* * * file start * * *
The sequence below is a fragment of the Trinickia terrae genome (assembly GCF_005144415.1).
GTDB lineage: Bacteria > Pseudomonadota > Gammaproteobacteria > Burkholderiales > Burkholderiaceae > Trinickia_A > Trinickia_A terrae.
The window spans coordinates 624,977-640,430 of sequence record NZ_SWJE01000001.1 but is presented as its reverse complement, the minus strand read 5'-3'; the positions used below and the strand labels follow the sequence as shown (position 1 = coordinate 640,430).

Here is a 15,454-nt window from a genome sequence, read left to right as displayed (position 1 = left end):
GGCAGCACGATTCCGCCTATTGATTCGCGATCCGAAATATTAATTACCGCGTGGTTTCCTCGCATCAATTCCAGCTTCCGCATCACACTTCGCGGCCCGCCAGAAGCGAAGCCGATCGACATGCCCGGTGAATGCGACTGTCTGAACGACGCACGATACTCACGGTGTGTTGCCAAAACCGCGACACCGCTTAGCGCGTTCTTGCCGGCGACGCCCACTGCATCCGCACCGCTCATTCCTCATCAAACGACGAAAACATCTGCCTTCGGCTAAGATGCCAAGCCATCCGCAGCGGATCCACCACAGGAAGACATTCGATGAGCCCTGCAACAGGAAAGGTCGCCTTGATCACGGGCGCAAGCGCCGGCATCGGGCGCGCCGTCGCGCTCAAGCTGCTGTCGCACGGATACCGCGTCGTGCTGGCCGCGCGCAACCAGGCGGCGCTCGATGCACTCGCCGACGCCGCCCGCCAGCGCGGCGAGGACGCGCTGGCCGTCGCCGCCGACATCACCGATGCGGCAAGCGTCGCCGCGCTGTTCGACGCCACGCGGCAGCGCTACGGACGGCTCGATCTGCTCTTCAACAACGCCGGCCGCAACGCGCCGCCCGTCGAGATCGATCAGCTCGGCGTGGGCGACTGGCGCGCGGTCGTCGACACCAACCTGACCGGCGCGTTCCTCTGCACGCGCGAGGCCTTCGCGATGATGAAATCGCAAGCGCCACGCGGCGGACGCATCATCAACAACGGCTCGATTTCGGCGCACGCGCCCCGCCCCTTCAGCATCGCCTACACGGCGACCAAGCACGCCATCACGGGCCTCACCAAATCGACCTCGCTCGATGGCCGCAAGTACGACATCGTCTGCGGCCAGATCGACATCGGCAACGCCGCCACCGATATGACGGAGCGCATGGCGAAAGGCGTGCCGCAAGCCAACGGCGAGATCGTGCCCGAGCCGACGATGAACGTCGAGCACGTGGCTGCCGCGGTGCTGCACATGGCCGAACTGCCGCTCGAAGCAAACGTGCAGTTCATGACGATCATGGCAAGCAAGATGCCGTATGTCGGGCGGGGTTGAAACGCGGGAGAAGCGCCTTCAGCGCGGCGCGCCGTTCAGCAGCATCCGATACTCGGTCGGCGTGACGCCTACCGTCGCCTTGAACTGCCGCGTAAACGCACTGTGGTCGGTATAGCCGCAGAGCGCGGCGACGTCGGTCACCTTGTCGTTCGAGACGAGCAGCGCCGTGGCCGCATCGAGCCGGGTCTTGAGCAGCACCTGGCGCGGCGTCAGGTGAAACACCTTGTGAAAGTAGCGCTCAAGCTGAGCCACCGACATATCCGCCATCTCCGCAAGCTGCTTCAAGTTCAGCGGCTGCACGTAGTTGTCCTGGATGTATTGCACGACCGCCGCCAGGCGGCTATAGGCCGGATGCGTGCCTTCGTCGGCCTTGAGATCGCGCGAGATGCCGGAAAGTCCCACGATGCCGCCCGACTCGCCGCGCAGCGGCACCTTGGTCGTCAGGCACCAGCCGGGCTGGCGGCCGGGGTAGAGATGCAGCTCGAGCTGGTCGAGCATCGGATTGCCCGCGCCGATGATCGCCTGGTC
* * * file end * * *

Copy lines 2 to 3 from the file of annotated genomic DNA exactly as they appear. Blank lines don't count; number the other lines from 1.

GTDB lineage: Bacteria > Pseudomonadota > Gammaproteobacteria > Burkholderiales > Burkholderiaceae > Trinickia_A > Trinickia_A terrae.
The window spans coordinates 624,977-640,430 of sequence record NZ_SWJE01000001.1 but is presented as its reverse complement, the minus strand read 5'-3'; the positions used below and the strand labels follow the sequence as shown (position 1 = coordinate 640,430).